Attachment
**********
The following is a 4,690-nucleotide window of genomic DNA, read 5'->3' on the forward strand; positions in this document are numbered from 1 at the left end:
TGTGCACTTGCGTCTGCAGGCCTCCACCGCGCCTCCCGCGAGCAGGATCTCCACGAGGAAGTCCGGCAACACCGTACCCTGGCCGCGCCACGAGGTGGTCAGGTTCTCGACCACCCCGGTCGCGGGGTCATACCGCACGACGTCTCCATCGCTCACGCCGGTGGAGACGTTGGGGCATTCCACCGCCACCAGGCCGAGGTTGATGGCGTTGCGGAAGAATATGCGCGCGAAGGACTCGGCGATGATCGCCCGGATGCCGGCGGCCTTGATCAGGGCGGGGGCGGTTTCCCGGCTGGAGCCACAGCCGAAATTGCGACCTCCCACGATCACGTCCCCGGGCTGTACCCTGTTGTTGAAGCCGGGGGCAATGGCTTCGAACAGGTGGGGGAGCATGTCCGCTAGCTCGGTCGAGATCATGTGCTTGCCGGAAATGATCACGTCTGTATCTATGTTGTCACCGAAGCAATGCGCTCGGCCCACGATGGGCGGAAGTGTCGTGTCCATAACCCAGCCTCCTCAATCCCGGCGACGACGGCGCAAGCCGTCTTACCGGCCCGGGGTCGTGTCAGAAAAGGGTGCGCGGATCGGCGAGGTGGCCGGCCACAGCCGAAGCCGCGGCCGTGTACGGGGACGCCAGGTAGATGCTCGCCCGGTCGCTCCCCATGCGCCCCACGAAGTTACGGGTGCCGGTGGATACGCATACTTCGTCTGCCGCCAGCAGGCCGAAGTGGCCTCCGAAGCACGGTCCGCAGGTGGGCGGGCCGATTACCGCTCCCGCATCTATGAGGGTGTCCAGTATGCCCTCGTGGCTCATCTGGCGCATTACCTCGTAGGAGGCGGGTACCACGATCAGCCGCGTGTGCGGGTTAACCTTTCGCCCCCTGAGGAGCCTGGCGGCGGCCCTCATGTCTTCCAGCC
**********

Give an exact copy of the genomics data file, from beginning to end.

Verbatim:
The following is a 4,690-nucleotide window of genomic DNA, read 5'->3' on the forward strand; positions in this document are numbered from 1 at the left end:
TGTGCACTTGCGTCTGCAGGCCTCCACCGCGCCTCCCGCGAGCAGGATCTCCACGAGGAAGTCCGGCAACACCGTACCCTGGCCGCGCCACGAGGTGGTCAGGTTCTCGACCACCCCGGTCGCGGGGTCATACCGCACGACGTCTCCATCGCTCACGCCGGTGGAGACGTTGGGGCATTCCACCGCCACCAGGCCGAGGTTGATGGCGTTGCGGAAGAATATGCGCGCGAAGGACTCGGCGATGATCGCCCGGATGCCGGCGGCCTTGATCAGGGCGGGGGCGGTTTCCCGGCTGGAGCCACAGCCGAAATTGCGACCTCCCACGATCACGTCCCCGGGCTGTACCCTGTTGTTGAAGCCGGGGGCAATGGCTTCGAACAGGTGGGGGAGCATGTCCGCTAGCTCGGTCGAGATCATGTGCTTGCCGGAAATGATCACGTCTGTATCTATGTTGTCACCGAAGCAATGCGCTCGGCCCACGATGGGCGGAAGTGTCGTGTCCATAACCCAGCCTCCTCAATCCCGGCGACGACGGCGCAAGCCGTCTTACCGGCCCGGGGTCGTGTCAGAAAAGGGTGCGCGGATCGGCGAGGTGGCCGGCCACAGCCGAAGCCGCGGCCGTGTACGGGGACGCCAGGTAGATGCTCGCCCGGTCGCTCCCCATGCGCCCCACGAAGTTACGGGTGCCGGTGGATACGCATACTTCGTCTGCCGCCAGCAGGCCGAAGTGGCCTCCGAAGCACGGTCCGCAGGTGGGCGGGCCGATTACCGCTCCCGCATCTATGAGGGTGTCCAGTATGCCCTCGTGGCTCATCTGGCGCATTACCTCGTAGGAGGCGGGTACCACGATCAGCCGCGTGTGCGGGTTAACCTTTCGCCCCCTGAGGAGCCTGGCGGCGGCCCTCATGTCTTCCAGCC